Thoughts?

@marwan-at-work
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@marwan-at-work marwan-at-work commented Dec 2, 2020

That sounds good to me 👍🏼

We'd need to tell the go command what Via headers we want it to add during a particular fetch.

From a proxy's perspective these are the two commands that would need to support accepting Via headers:

go mod download and go list

Thanks

@oiooj
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@oiooj oiooj commented Dec 7, 2020

So all Go proxy services should be RFC 7230 compliant. And we only allow appending the Via headers in go cmd. Maybe we can refer to the implementation of GOINSECURE, it looks simpler.

@rsc
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@rsc rsc commented Dec 9, 2020

Looping in @katiehockman and @heschik for thoughts about whether proxy.golang.org can/should support Via headers for detecting proxy loops.

@rsc
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@rsc rsc commented Jan 6, 2021

Ping @katiehockman, @heschik. The question is whether we can and should make proxy.golang.org set and check Via headers to detect request loops.

@katiehockman
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@katiehockman katiehockman commented Jan 6, 2021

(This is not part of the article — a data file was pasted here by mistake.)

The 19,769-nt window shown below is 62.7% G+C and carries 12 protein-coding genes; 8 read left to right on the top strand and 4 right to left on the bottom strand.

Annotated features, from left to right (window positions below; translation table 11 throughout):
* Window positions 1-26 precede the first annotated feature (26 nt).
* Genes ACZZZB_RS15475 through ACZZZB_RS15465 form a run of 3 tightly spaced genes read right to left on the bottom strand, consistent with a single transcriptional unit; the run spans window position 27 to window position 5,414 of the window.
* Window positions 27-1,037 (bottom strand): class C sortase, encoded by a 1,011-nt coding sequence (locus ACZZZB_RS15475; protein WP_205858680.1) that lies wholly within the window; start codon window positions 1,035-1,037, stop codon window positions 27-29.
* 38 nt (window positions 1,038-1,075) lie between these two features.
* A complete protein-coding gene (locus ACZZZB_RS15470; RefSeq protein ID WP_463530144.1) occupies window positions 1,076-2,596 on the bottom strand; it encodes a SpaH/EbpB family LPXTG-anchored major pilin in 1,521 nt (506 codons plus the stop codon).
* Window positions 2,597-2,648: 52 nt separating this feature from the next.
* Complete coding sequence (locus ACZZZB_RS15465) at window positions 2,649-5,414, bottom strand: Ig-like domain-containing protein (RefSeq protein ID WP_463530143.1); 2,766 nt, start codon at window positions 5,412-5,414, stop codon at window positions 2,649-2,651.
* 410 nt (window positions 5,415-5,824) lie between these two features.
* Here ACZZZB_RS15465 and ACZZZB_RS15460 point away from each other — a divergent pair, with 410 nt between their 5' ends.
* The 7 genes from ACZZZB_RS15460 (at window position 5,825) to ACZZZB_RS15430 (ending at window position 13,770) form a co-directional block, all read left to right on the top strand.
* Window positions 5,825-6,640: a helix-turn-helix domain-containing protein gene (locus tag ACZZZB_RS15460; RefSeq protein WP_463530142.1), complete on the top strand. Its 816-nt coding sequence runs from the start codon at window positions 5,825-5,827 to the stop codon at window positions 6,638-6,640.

I'm trying to understand the main issue here. Is it that we are concerned about proxy.golang.org (or other proxies) being vulnerable to a redirect loop when fetching via go mod download, or concern about proxies having a potential redirect loop when speaking to each other, or something else?

If the former, I'm not terribly concerned about that since proxy.golang.org runs all fetches in a sandbox. If the latter, then we can work with other proxies to avoid this.

I'm not arguing that we can't do this, since I haven't thought too deeply into the technical solution, but I'm not understanding the motivation for why proxy.golang.org should.

@marwan-at-work
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@marwan-at-work marwan-at-work commented Jan 6, 2021

The suggestion in this issue in particular is to have the Go command be able to forward via headers so that proxy implementations (such as proxy.golang.org) can use them to detect redirect loops.

Of course, this is not the only way for a proxy to detect redirect loops as a proxy can implement some sort of a distributed lock or run fetches in a sandbox as you mentioned, which I'm curious to know more about in case it's easier to implement than distributed-locks.